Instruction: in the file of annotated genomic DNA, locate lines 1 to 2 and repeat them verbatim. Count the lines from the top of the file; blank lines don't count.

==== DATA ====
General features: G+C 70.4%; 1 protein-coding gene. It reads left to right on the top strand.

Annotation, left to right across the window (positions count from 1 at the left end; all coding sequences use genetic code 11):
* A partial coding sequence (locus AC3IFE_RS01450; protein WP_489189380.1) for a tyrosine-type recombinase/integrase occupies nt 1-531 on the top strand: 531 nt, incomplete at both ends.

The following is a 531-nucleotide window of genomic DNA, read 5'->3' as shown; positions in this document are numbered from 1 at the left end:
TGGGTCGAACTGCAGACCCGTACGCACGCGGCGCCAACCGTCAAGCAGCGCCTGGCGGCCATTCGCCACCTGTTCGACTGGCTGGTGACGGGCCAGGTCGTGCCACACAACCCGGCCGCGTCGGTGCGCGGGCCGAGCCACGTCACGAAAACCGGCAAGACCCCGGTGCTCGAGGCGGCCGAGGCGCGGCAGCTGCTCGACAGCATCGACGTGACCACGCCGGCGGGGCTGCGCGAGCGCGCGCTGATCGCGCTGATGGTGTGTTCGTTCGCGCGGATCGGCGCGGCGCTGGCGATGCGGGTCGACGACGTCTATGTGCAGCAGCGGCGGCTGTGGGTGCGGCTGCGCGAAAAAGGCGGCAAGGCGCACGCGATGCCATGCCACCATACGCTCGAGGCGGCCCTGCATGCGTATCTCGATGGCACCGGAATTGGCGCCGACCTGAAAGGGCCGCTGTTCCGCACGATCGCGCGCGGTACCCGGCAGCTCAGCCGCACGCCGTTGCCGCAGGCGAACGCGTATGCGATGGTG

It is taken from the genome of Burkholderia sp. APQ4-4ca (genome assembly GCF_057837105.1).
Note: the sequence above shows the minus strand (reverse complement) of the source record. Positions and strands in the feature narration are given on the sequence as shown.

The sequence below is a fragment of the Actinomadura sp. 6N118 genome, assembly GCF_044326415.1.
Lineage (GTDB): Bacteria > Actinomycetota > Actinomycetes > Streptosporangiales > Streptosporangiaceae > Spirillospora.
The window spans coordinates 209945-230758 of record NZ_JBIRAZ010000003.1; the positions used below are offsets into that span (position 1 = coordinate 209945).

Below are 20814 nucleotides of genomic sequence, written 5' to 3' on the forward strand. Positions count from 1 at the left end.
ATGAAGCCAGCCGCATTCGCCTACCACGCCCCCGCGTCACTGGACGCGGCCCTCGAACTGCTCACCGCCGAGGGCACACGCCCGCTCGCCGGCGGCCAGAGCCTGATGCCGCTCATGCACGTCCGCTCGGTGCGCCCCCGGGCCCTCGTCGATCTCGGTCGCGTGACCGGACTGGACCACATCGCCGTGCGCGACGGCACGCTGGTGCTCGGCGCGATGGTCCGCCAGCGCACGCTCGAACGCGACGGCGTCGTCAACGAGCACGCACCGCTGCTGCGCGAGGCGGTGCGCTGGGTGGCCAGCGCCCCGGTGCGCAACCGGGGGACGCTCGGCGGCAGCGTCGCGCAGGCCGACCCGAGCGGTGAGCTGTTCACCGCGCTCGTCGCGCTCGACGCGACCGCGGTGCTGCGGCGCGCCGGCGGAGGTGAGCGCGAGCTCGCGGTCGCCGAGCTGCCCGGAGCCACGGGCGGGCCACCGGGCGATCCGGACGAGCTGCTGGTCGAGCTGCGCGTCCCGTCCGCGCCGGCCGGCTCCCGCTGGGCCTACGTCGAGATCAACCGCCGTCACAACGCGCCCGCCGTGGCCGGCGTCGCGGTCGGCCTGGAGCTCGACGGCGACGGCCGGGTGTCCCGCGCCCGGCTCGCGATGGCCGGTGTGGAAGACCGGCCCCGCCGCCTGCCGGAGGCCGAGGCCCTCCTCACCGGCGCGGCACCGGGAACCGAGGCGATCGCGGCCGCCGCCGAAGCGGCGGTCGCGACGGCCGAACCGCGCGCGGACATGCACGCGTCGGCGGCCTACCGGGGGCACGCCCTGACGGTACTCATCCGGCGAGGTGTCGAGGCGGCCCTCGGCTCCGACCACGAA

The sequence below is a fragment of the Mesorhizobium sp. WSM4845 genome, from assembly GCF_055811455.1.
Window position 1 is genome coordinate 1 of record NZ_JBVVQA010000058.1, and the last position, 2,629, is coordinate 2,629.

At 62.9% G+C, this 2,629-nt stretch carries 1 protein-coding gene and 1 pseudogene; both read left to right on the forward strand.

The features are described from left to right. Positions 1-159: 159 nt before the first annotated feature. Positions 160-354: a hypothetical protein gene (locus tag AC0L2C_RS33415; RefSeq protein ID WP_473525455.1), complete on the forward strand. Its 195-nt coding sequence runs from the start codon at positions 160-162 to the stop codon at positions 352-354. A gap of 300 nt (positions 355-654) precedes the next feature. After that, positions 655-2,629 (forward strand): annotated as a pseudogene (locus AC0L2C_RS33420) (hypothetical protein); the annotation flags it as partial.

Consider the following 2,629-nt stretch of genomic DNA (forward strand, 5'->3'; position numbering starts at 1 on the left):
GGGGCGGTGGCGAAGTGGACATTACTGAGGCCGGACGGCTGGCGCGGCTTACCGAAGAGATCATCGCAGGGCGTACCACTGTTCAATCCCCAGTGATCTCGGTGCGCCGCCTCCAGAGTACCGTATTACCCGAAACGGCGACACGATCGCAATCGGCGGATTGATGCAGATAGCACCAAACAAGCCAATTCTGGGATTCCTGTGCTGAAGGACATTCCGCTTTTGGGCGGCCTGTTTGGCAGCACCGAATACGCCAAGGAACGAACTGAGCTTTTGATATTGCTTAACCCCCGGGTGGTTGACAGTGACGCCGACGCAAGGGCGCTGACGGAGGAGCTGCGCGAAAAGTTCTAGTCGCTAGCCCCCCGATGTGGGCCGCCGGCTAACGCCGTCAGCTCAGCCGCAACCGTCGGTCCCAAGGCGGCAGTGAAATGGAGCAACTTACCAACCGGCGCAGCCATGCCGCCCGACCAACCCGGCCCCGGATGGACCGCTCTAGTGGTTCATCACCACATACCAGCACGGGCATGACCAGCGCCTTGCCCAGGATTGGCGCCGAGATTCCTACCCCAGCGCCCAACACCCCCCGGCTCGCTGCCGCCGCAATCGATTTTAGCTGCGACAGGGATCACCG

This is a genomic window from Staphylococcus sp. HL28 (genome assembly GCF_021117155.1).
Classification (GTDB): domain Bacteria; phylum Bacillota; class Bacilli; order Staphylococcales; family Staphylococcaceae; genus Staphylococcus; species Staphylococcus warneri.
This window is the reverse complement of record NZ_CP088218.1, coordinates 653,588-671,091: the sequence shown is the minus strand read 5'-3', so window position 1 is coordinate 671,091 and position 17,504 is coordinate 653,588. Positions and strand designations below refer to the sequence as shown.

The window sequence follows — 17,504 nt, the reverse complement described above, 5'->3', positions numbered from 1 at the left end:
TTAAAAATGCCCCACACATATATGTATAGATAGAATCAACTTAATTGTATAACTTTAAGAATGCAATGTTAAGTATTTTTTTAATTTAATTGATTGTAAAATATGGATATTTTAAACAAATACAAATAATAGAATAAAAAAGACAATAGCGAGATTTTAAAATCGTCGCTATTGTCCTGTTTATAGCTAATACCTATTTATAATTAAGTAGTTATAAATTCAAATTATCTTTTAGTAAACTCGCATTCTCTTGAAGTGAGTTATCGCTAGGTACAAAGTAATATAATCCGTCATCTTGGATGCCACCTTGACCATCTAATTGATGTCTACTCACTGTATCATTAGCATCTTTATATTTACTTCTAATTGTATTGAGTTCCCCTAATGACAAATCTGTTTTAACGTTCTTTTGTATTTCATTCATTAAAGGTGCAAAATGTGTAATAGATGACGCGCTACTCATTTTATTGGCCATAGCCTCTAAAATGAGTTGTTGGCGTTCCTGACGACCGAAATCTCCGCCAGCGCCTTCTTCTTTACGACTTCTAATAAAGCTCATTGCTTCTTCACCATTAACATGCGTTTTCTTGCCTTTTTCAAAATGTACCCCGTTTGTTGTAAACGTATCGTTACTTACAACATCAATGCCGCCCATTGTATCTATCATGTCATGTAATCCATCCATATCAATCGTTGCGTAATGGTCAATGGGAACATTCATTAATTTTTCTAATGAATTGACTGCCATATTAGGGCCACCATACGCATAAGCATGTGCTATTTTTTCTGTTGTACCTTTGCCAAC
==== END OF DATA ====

General features: G+C 70.4%; 1 protein-coding gene. It reads left to right on the top strand.

Annotation, left to right across the window (positions count from 1 at the left end; all coding sequences use genetic code 11):